The DE-PLAN study in Greece – Greece
The DE-PLAN study (“Diabetes in Europe – Prevention using Lifestyle, Physical Activity and Nutritional Intervention”) is a large-scale diabetes prevention initiative, which aims to develop community-based type 2 diabetes prevention programmes for individuals at high risk across Europe. Led by the University of Helsinki, the project, realised in 17 countries, aimed at developing and testing models of efficient identifica tion and site specific intervention of individuals at high risk of type 2 diabetes in the community. The whole European DE-PLAN study aimed at implementing a lifestyle intervention programme to prevent T2DM within the national healthcare system of each participating country and by tailoring activities to the specific ‘‘real-life’’ local setting.
According to the general DE-PLAN protocol, each centre of the participating countries was allowed to follow any intervention strategy— group-based or individual-based consultation—with the objective of achieving better understanding of the disease risk from the participants and of building up motivation for an intention to change lifestyle. In the Greek site, group-based consultation interventions were chosen, as they were deemed to be more conveniently implemented, more cost-effective and efficacious from the participants’ standpoint. The previously validated Finnish Type 2 Diabetes Risk Score questionnaire was used to identify high-risk individuals for the development of T2DM. The aim was to enable participants to make informed and reasonable changes with regard to their diet, namely (a) to reduce saturated fat and trans fatty acids consumption, (b) to decrease simple sugars and sweets intake, and, in order to increase the daily fibre intake, (c) to reduce consumption of refined cereals and (d) to eat at least 5 portions of fruits and vegetables per day. In Greece two types of settings were generally used for the distribution of the questionnaires and the implementation of the intervention procedure: primary-care settings and occupational settings (six centres from each type). The 1-year intervention programme consisted of six sessions (1 h each) held by a registered dietician at the area of the participants’ residence or work. Groups of 6–10 persons were constructed. In every session, information on healthy lifestyle, personal discussion and written material were provided, analysing the concept of the disease risk in general and the individual risk in particular. Social support was emphasised by the group setting and participants were also encouraged to involve their own social environment in the lifestyle changes. At study end, participants reported decreased whole fat dairies and processed meats consumption of sugars and refined cereals. Participants who improved their diet, decreased body, plasma triglycerides and 2-h post-load plasma glucose compared to those who had worsened their dietary habits. The implementation of a group-based, non-intensive dietary counselling proved to be practical and feasible in ‘‘real-world’’ community settings and was accompanied by favourable dietary changes and health benefits. Cost-effectiveness will be assessed from the general DE-PLAN project. These types of initiatives can also be expected to help reduce risk for other chronic conditions such as obesity, cancer and cardiovascular disease.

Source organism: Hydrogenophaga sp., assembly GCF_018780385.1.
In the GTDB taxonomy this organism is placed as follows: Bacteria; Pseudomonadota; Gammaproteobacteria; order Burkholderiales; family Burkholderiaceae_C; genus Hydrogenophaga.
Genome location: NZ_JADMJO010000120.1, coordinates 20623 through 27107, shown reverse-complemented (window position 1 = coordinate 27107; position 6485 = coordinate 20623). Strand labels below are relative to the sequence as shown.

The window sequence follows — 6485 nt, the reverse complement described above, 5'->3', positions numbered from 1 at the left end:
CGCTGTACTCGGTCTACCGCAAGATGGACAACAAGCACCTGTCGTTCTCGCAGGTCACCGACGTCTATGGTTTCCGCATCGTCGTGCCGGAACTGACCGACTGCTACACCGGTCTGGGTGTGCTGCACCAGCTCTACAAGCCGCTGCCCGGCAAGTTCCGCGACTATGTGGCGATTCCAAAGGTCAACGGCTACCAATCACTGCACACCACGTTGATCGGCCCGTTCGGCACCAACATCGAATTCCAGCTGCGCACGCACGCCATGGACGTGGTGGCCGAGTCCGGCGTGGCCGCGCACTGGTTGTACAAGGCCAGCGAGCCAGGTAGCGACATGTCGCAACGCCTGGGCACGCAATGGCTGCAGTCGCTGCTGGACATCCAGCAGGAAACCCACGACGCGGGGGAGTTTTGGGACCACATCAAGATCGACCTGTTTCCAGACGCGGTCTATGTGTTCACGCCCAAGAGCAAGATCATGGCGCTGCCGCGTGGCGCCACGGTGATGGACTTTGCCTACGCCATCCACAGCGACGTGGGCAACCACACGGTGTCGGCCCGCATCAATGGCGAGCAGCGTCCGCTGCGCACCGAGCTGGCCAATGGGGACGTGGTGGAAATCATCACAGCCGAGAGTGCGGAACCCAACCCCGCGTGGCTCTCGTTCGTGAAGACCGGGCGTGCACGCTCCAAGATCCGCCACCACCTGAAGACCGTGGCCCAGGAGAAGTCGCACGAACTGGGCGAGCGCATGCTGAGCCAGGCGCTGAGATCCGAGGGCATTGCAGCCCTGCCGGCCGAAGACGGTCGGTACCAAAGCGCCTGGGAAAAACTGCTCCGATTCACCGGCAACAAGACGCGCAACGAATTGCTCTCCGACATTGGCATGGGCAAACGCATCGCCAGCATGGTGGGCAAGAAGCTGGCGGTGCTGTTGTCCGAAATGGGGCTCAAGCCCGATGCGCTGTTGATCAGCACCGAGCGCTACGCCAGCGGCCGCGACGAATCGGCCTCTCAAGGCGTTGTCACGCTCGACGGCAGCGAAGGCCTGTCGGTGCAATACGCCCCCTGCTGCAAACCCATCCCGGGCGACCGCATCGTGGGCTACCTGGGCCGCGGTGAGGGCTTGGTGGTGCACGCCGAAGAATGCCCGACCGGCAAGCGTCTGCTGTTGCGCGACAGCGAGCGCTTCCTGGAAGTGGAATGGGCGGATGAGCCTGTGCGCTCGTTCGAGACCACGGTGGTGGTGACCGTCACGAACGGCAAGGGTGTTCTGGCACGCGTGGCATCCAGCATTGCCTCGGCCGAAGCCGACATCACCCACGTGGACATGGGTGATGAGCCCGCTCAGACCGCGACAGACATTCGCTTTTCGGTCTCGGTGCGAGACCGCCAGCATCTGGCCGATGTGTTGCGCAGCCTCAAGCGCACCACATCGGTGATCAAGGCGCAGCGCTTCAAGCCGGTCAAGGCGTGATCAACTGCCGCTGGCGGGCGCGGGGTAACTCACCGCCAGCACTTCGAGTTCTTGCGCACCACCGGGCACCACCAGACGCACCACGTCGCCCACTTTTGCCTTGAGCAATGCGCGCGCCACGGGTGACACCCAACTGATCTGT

Additional information: https://www.ncbi.nlm.nih.gov/pubmed/20536519
(last accessed in March 2017)